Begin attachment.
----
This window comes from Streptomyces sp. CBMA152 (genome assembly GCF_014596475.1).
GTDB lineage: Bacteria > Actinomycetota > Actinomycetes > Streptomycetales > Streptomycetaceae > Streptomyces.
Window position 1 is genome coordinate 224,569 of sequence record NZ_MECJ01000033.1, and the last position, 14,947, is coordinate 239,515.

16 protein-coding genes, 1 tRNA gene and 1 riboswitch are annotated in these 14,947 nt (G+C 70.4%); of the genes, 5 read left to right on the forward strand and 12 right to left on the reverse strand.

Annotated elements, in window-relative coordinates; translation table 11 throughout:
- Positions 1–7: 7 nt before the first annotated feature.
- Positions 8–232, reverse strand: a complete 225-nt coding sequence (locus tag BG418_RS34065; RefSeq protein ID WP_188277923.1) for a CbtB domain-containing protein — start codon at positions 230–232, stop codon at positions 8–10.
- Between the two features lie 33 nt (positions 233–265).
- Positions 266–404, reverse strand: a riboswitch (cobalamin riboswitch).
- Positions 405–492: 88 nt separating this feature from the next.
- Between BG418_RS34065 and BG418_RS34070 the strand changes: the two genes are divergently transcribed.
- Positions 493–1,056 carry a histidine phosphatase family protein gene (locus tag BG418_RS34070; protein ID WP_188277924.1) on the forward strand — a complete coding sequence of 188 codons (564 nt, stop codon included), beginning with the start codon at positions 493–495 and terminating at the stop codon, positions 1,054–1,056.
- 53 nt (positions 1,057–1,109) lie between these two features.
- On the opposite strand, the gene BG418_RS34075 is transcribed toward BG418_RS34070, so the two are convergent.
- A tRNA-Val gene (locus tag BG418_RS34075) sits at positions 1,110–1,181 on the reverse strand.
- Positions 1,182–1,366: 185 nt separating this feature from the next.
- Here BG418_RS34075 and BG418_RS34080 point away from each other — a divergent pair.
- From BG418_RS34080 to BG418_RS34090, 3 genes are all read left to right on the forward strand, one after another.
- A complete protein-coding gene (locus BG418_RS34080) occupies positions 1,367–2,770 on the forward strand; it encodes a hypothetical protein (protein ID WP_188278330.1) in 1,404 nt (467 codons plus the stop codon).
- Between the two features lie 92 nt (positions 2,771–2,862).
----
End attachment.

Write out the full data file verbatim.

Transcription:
This window comes from Streptomyces sp. CBMA152 (genome assembly GCF_014596475.1).
GTDB lineage: Bacteria > Actinomycetota > Actinomycetes > Streptomycetales > Streptomycetaceae > Streptomyces.
Window position 1 is genome coordinate 224,569 of sequence record NZ_MECJ01000033.1, and the last position, 14,947, is coordinate 239,515.

16 protein-coding genes, 1 tRNA gene and 1 riboswitch are annotated in these 14,947 nt (G+C 70.4%); of the genes, 5 read left to right on the forward strand and 12 right to left on the reverse strand.

Annotated elements, in window-relative coordinates; translation table 11 throughout:
- Positions 1–7: 7 nt before the first annotated feature.
- Positions 8–232, reverse strand: a complete 225-nt coding sequence (locus tag BG418_RS34065; RefSeq protein ID WP_188277923.1) for a CbtB domain-containing protein — start codon at positions 230–232, stop codon at positions 8–10.
- Between the two features lie 33 nt (positions 233–265).
- Positions 266–404, reverse strand: a riboswitch (cobalamin riboswitch).
- Positions 405–492: 88 nt separating this feature from the next.
- Between BG418_RS34065 and BG418_RS34070 the strand changes: the two genes are divergently transcribed.
- Positions 493–1,056 carry a histidine phosphatase family protein gene (locus tag BG418_RS34070; protein ID WP_188277924.1) on the forward strand — a complete coding sequence of 188 codons (564 nt, stop codon included), beginning with the start codon at positions 493–495 and terminating at the stop codon, positions 1,054–1,056.
- 53 nt (positions 1,057–1,109) lie between these two features.
- On the opposite strand, the gene BG418_RS34075 is transcribed toward BG418_RS34070, so the two are convergent.
- A tRNA-Val gene (locus tag BG418_RS34075) sits at positions 1,110–1,181 on the reverse strand.
- Positions 1,182–1,366: 185 nt separating this feature from the next.
- Here BG418_RS34075 and BG418_RS34080 point away from each other — a divergent pair.
- From BG418_RS34080 to BG418_RS34090, 3 genes are all read left to right on the forward strand, one after another.
- A complete protein-coding gene (locus BG418_RS34080) occupies positions 1,367–2,770 on the forward strand; it encodes a hypothetical protein (protein ID WP_188278330.1) in 1,404 nt (467 codons plus the stop codon).
- Between the two features lie 92 nt (positions 2,771–2,862).